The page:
But estimating those costs is no easy task. In a majority of cases the expenses will likely be nominal; however, workers who experience long term hospitalizations and even deaths could incur costs in the millions.
“A 62-day hospital stay in a non-work associated situation yielded recent headlines of a $1.1 million-dollar hospital bill for a 70-year-old survivor of COVID-19,” the report says. “The disease has been present and studied for less than a year. Whether there are recurrent costs or significant risks of future complications and expense for patients remains unknown.”
Depending on the length of time the virus continues and the presumptions are in place, the more expensive resulting workers’ compensation claims could lead to litigation. An employer/payer, for example, might argue that COVID-19 was not the actual cause of a worker’s death, but instead was the result of potential pre-existing comorbidities, such as heart disease or diabetes.
There may also be litigation from organizations seeking to overturn the presumptions. An initial presumption in Illinois was recently the subject of a suit by the Illinois Manufacturers’ Association and the Illinois Retail Merchants association, along with more than two dozen business groups.
“It is groups like these that represent the employers who would see economic impact to their businesses from an increase in workers’ compensation premiums to finance such benefits outside the more historically normative and anticipated application of the statutes,” the report says.
That economic impact would likely lead to businesses increasing their prices. That may also cause businesses to close due to decreased profits or relocate to jurisdictions that do not have presumptions. The authors note that an analysis in the Chicago Tribune attributed company departures from Illinois to Indiana to taxes, regulation and Illinois’ workers’ compensation system.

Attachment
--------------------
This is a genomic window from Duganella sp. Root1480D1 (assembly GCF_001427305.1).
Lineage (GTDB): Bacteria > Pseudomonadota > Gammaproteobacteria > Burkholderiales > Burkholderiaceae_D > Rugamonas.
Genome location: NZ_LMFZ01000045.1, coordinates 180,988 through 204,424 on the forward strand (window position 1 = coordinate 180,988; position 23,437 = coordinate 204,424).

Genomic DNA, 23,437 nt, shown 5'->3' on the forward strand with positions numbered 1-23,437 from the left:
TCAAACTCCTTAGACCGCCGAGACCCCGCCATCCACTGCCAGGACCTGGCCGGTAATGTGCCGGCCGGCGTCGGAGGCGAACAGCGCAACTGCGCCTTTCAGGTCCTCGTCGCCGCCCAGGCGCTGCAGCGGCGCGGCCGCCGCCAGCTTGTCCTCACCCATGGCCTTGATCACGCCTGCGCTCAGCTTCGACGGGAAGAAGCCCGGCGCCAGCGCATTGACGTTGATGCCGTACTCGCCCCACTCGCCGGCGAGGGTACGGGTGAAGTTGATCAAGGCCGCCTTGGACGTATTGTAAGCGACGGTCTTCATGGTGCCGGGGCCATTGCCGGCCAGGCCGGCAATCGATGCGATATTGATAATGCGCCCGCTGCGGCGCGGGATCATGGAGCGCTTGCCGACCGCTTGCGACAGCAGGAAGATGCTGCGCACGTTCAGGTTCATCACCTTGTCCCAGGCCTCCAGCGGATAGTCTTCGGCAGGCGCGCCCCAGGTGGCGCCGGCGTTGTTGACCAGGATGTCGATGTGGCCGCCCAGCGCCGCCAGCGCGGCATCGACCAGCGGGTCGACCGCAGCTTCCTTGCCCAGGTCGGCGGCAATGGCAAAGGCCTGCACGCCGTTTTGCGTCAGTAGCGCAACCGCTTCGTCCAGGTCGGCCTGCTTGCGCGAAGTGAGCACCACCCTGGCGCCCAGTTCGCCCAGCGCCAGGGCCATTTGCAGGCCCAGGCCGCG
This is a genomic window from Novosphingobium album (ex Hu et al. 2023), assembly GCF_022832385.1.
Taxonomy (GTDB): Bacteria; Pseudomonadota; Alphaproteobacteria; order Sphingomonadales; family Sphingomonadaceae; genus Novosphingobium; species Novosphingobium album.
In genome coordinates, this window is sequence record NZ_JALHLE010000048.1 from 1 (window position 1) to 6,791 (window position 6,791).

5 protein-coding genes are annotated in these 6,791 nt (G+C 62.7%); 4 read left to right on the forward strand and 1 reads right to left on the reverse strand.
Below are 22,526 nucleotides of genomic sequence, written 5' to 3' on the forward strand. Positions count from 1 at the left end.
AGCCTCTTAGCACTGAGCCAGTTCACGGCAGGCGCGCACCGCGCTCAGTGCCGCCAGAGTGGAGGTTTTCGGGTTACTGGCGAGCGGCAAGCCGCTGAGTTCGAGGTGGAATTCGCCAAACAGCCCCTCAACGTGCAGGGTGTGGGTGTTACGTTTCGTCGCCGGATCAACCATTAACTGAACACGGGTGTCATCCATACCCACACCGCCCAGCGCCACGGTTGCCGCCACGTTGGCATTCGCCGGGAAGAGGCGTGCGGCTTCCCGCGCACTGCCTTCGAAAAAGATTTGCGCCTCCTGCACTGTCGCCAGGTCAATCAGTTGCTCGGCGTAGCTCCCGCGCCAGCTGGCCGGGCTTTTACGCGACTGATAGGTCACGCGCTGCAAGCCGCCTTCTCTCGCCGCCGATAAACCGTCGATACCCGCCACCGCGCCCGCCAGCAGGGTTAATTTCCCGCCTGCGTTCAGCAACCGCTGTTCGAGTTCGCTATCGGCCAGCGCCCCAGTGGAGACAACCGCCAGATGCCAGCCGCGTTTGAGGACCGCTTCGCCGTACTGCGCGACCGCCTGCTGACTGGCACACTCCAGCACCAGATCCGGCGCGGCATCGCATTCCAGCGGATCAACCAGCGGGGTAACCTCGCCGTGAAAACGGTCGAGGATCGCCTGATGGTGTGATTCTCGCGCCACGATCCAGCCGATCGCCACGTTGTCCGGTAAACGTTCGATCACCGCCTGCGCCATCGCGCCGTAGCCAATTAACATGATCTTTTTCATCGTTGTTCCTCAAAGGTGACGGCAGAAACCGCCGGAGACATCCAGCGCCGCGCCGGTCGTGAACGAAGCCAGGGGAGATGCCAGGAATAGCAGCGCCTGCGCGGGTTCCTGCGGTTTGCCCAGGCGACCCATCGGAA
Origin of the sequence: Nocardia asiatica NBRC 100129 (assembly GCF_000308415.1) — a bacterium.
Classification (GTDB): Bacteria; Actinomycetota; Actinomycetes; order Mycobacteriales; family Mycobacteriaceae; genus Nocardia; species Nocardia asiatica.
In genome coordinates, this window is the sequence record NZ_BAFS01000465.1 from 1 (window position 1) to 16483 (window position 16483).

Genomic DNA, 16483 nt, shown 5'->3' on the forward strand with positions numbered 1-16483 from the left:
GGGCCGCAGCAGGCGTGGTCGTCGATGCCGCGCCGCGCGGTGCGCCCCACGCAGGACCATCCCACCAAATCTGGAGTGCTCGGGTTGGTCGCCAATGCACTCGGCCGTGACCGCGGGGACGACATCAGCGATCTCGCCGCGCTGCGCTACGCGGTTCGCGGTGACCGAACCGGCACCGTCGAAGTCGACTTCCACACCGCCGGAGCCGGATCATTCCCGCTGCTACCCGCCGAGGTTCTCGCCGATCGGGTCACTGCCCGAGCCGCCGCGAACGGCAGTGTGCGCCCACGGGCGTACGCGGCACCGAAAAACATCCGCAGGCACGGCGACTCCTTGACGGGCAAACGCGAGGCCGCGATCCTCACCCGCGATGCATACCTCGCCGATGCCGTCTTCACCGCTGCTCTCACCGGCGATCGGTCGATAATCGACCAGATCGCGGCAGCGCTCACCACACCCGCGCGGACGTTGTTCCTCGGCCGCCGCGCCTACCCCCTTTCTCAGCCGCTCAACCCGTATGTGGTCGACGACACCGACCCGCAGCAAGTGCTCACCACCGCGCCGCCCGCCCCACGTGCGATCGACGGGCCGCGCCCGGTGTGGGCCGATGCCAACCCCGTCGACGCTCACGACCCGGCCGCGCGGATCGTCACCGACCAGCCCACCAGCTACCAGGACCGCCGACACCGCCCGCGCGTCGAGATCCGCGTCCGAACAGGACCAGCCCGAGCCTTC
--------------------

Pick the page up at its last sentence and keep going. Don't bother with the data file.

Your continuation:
“Thus, as states strive to shift the societal cost of COVID-19 onto employers in their states, those costs will either decrease profitability (if the business’ competitive posture will not allow price increase), which may spur departures, or those costs will be passed on to consumers in price increases where possible,” according to the report. “Even if the premiums increase significantly, that will not necessarily mean a commensurate or similar level of product price increase. However, increasing the cost of workers’ compensation insurance may have a significant impact on the price of any business’ products or services.”
Businesses may also turn to other countries for workers, where the cost of labor is less. Putting additional costs on business from COVID-19 may exacerbate that.
For the time being, some employers are paying employees who contract COVID-19. During a presentation for the Southern Association of Workers’ Compensation Administrators annual conference, several employers said they have continued to pay the salaries of ill employees to avoid claims. But the question is how long that may continue.
“This shifting of viral disease into workers’ compensation represents a potential significant cost and may lead to significant implications for workers’ compensation systems as a material departure from their previously intended construction and application,” the authors write. “The COVID-19 virus event has both expanded the use of presumption, state by state, and raised significant questions and concerns about how or if this expansion will undermine the grand bargain and the core principles that have consistently defined the guard rails of state systems for over 100 years.”